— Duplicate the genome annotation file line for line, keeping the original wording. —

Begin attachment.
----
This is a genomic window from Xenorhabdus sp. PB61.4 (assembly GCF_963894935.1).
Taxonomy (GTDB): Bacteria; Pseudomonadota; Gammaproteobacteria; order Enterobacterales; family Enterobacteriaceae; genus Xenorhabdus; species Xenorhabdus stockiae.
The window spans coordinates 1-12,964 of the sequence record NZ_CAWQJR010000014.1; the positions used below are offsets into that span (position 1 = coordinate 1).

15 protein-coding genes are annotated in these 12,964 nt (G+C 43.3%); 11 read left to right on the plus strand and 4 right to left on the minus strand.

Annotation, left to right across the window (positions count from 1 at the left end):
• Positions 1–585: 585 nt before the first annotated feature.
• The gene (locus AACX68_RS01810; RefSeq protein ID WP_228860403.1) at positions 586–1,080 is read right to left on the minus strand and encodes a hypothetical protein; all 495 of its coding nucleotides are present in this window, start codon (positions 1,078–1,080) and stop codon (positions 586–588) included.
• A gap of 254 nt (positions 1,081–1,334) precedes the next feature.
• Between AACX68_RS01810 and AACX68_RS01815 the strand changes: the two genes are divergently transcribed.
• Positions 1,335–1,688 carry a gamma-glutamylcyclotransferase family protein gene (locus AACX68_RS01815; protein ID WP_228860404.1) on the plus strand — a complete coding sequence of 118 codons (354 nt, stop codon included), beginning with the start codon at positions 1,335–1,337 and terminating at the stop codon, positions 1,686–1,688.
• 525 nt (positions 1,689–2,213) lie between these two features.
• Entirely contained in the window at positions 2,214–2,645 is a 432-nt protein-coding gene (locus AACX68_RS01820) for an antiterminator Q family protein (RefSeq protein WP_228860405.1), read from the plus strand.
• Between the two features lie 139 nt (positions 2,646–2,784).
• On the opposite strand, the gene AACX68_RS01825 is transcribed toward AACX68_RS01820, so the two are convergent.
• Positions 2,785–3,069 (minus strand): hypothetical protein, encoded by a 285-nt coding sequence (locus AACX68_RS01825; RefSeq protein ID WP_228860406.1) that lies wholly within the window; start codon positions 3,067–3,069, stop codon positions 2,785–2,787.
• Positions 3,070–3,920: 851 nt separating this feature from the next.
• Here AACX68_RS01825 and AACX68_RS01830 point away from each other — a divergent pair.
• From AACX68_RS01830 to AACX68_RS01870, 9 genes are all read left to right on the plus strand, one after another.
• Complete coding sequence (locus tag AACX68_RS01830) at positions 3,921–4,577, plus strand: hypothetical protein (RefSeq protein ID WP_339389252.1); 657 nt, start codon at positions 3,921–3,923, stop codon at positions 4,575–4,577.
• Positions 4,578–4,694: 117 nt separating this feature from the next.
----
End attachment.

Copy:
This is a genomic window from Xenorhabdus sp. PB61.4 (assembly GCF_963894935.1).
Taxonomy (GTDB): Bacteria; Pseudomonadota; Gammaproteobacteria; order Enterobacterales; family Enterobacteriaceae; genus Xenorhabdus; species Xenorhabdus stockiae.
The window spans coordinates 1-12,964 of the sequence record NZ_CAWQJR010000014.1; the positions used below are offsets into that span (position 1 = coordinate 1).

15 protein-coding genes are annotated in these 12,964 nt (G+C 43.3%); 11 read left to right on the plus strand and 4 right to left on the minus strand.

Annotation, left to right across the window (positions count from 1 at the left end):
• Positions 1–585: 585 nt before the first annotated feature.
• The gene (locus AACX68_RS01810; RefSeq protein ID WP_228860403.1) at positions 586–1,080 is read right to left on the minus strand and encodes a hypothetical protein; all 495 of its coding nucleotides are present in this window, start codon (positions 1,078–1,080) and stop codon (positions 586–588) included.
• A gap of 254 nt (positions 1,081–1,334) precedes the next feature.
• Between AACX68_RS01810 and AACX68_RS01815 the strand changes: the two genes are divergently transcribed.
• Positions 1,335–1,688 carry a gamma-glutamylcyclotransferase family protein gene (locus AACX68_RS01815; protein ID WP_228860404.1) on the plus strand — a complete coding sequence of 118 codons (354 nt, stop codon included), beginning with the start codon at positions 1,335–1,337 and terminating at the stop codon, positions 1,686–1,688.
• 525 nt (positions 1,689–2,213) lie between these two features.
• Entirely contained in the window at positions 2,214–2,645 is a 432-nt protein-coding gene (locus AACX68_RS01820) for an antiterminator Q family protein (RefSeq protein WP_228860405.1), read from the plus strand.
• Between the two features lie 139 nt (positions 2,646–2,784).
• On the opposite strand, the gene AACX68_RS01825 is transcribed toward AACX68_RS01820, so the two are convergent.
• Positions 2,785–3,069 (minus strand): hypothetical protein, encoded by a 285-nt coding sequence (locus AACX68_RS01825; RefSeq protein ID WP_228860406.1) that lies wholly within the window; start codon positions 3,067–3,069, stop codon positions 2,785–2,787.
• Positions 3,070–3,920: 851 nt separating this feature from the next.
• Here AACX68_RS01825 and AACX68_RS01830 point away from each other — a divergent pair.
• From AACX68_RS01830 to AACX68_RS01870, 9 genes are all read left to right on the plus strand, one after another.
• Complete coding sequence (locus tag AACX68_RS01830) at positions 3,921–4,577, plus strand: hypothetical protein (RefSeq protein ID WP_339389252.1); 657 nt, start codon at positions 3,921–3,923, stop codon at positions 4,575–4,577.
• Positions 4,578–4,694: 117 nt separating this feature from the next.